As with everything in the beef industry, there is no magical potion or protocol that will guarantee achieving maximum success with an A.I. program in all management scenarios. One of the best recipes for success with an A.I. program is keeping a keen eye on all aspects of herd management, nutrition, vaccinations and administration and implementation of synchronization protocols.

Busch dan
Beef Reproduction and Research Specialist / Select Sires Inc.

The reproductive success of an A.I. program is the result of a culmination of several aspects that are best described in an “equation of reproduction” in Table 1.

In the above equation, the overall success of the A.I. program, or even bull natural service, is dependent on the estrus response (number of heifers or cows that come into heat), the efficiency of the inseminator (A.I. technician or bull), fertility of the herd and semen fertility (A.I. straw of semen or natural service bull). As you can see in Example 1 in the table, when the herd is well managed and all females are inseminated, we have the optimal potential to get a strong overall success rate with an A.I. program.


 However, when we begin to see reductions in certain areas, such as in Example 4 where semen fertility is reduced, this change drastically affects the overall performance of an A.I. program, or even natural service bulls. Furthermore, when we have challenges in multiple areas, as in Example 5, we have below-optimal results with an A.I. program. Now that we can see how challenges and reductions in certain aspects of the equation of reproduction reduce overall success, let’s dig in to some of the factors to help ensure we maintain these influencing aspects to their maximum potential.

When considering starting an A.I. program, one of the first things I observe is existing cattle-handling facilities. With most estrus synchronization and A.I. programs, cattle will need to be handled from two to four times to implement the entire program. It is imperative to maintain cattle gathering and handling facilities that allow you to work cattle calmly and efficiently. If current facilities don’t allow this, take a look at portable corrals, alleyways, chutes or A.I. barns to help improve the comfort and efficiency of the work.


Before considering an A.I. program, analyze the current reproductive successes and failures in your heifers and cows. At what rate are your females getting pregnant during a defined breeding season (45 to 60 days)? An ideal pregnancy rate should be 85% or higher within a breeding season, as long as your A.I. program and/or bulls are doing their part.

Next, consider the factors that may be leading to a lower success rate. Determine whether your heifers are being developed to reach 55% to 65% of their mature bodyweight, then consider the body condition score (BCS) of your cows. Are they on a consistent nutrition program that allows them to maintain or gain bodyweight going into the breeding season? Females in a good (5 to 6) BCS consistently perform better in an A.I. program than lower-BCS females. Be sure to continuously monitor weight and BCS throughout heifer development and in the cow herd so you can make gradual nutritional changes as needed to ensure they are in the correct weight/condition at the time of breeding. Also, make sure you have an adequate mineral available for consumption to meet the females’ need for that area and time of year. Work with your local veterinarian to develop a vaccination program for your herd, and work with your veterinarian to implement that program in advance of the breeding season.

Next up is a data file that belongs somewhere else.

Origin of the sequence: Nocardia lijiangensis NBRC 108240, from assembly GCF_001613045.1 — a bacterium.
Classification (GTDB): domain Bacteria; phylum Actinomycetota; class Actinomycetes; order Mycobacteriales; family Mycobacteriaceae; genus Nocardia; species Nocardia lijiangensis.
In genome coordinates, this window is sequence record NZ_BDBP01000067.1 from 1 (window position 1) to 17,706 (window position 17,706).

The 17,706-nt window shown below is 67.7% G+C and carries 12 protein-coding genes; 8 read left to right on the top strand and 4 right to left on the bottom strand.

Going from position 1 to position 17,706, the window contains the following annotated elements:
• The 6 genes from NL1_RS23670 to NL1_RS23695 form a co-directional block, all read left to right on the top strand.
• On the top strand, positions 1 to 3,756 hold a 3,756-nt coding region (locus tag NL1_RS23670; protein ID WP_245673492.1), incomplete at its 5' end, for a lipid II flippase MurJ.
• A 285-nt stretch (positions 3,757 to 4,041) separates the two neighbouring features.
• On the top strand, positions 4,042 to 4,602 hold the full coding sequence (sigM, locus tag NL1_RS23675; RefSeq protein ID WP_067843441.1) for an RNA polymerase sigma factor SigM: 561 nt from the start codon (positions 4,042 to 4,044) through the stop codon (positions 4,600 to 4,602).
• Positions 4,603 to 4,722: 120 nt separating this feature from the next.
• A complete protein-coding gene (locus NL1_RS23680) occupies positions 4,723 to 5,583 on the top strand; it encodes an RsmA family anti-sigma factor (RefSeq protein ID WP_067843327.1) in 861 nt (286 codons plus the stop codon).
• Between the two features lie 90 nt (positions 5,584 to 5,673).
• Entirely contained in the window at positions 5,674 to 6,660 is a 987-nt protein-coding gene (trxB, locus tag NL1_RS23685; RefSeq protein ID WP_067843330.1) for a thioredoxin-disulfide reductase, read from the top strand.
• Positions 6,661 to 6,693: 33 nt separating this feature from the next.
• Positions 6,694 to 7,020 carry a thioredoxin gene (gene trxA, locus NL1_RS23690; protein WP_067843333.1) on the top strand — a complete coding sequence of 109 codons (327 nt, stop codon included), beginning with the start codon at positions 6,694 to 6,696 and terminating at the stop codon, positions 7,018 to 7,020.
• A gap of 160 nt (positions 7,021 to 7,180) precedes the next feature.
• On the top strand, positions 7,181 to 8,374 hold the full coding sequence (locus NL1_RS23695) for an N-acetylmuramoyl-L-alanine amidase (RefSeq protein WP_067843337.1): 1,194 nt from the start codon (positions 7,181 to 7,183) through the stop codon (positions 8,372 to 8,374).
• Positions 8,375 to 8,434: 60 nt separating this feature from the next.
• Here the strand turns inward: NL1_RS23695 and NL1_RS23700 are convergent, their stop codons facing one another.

Returning to the equation of reproduction, the estrus response of your group of females can be altered using estrus synchronization programs. Some estrus synchronization programs that allow you to heat detect and inseminate the females based on estrus response (Example 2) may result in only inseminating 85% of the total group of females. Other estrus synchronization programs allow you to use a fixed-time A.I. of all females in the group (Example 1), which will give every female an opportunity to become pregnant. The currently recommended estrus synchronization programs work very effectively and allow producers to get a large portion of the herd pregnant on the first day of the breeding season.

One of the other contributors to the success of an A.I. program is inseminator efficiency. This refers to the ability of the person performing the A.I. procedure to consistently deposit the straw of semen in the correct place on every female. This is a skill that can be taught in a few days at an A.I. training session, or with supervision on-farm from an experienced A.I. technician. However, to become proficient at this skill, you must continue to practice and improve your skills regularly. This is not a skill that is developed over a few days. If you are planning to use an estrus synchronization program and A.I. all your cows at one time, make sure you have an experienced A.I. technician lined up who can handle the size of the group.

The final aspect of the equation of reproduction is semen fertility. All major A.I. companies have a high standard their semen must meet before being marketed. The semen straws that leave their facilities have passed numerous evaluations to be certain the quality meets those high standards. However, what happens to those straws of semen once they leave the initial A.I. company can affect the fertility of the semen. Follow all recommended semen-handling procedures to be sure every straw of semen has the maximum level of fertility to help your A.I. program be successful.

In the video below, author Dan Busch discusses best practices for starting an A.I. program in a presentation for the Beef Reproduction Task Force.